Unlike the pure abstraction of the New York school, Pachner’s Expressionism has always employed figuration, sensuality, intense emotion and a protean variety of approaches to composition and paint. He states: “I want my art to reflect our human experience in the world in its totality, the beautiful as well as the atrocious, the tender and caring as well as the insensitive and murderous…The celebration and affirmation of the beauty of creation must coexist not alternately but simultaneously with the tragic.” While some paintings and drawings may appear delicate, wistful in the application of light and color, others are very dark with the colors mixed in a kind of brown/black abyss, fighting to retain pigmentation and intensity—perhaps a metaphor for the challenges of a survivor struggling to understand his ability to live and enjoy while others were not afforded the same.
“Pachner’s first paintings were illustrative, but he soon recognized their limitations and embarked on a study of the old masters. First the Flemish fifteenth-century paintings captivated him, then Rembrant and Goya. From Cezanne and Picasso he learned modern concepts of form, in Redon, Bonnard, Chagall and Roualt he saw how color could be used expressively…Crucifixion, motherhood, and the embrace,” wrote critic Wallace F. Green. “He saw these not as specific incidents, but as universal expressions of the deepest human emotions…Pachner’s work was characterized by a monumental quality of human dignity. There was compassion for tragedies of martyrdom and loneliness, sensitivity to the erotic quality of love.”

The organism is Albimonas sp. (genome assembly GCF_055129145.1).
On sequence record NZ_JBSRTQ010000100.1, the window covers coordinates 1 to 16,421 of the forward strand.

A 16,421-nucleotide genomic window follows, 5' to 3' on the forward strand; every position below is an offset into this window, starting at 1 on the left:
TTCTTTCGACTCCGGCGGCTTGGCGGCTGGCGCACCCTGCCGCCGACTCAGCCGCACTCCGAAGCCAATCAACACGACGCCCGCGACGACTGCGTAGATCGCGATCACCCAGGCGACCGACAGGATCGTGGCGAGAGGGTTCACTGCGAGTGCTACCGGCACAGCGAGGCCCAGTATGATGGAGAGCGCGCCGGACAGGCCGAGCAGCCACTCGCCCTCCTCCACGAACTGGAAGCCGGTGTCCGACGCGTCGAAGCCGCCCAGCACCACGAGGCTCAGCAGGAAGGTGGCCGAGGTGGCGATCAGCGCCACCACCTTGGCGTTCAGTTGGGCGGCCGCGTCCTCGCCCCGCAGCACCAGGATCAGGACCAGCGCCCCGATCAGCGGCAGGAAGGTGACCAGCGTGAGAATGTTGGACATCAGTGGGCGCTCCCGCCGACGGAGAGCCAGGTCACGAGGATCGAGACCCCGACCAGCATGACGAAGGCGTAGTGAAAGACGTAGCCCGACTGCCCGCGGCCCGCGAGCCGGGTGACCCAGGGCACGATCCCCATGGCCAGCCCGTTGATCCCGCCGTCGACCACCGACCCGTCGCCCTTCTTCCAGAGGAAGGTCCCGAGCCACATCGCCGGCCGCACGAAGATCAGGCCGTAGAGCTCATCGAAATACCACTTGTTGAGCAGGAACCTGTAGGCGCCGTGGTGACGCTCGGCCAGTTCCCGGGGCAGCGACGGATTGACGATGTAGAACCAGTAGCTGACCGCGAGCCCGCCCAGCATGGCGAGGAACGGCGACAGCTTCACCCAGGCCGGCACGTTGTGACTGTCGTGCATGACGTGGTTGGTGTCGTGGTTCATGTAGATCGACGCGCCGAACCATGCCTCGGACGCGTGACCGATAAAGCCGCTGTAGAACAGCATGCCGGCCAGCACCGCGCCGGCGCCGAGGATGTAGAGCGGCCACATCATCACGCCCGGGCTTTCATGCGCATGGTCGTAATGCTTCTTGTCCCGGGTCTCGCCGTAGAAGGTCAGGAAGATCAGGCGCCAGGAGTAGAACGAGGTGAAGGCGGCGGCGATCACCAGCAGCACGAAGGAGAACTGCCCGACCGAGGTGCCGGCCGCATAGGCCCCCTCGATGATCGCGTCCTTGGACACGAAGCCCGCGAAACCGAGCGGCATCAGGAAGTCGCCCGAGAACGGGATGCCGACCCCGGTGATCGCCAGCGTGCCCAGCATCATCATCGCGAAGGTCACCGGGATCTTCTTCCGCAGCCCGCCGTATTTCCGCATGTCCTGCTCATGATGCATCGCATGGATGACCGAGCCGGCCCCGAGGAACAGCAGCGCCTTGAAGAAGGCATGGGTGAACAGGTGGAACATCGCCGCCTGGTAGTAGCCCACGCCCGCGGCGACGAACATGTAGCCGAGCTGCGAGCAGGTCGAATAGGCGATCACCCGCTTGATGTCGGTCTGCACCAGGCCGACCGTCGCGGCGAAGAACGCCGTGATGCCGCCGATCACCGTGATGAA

By the 1980s, Pachner’s landscapes had begun to transition. Robert Martin, former art critic for the Tampa Times, has written: “These landscapes have a quality of ‘slowly growing even as we look at them’ because one experiences them in real time, and not all in one glance. Their beauty and meaning reveal themselves slowly. In the process, these paintings actively encourage us to explore our own values, our own real feelings, and what it means to be a member of the family of man— all of which are rare qualities in the art of any era.”
The works on view will be a sampling of these important years in William Pachner’s remarkable life.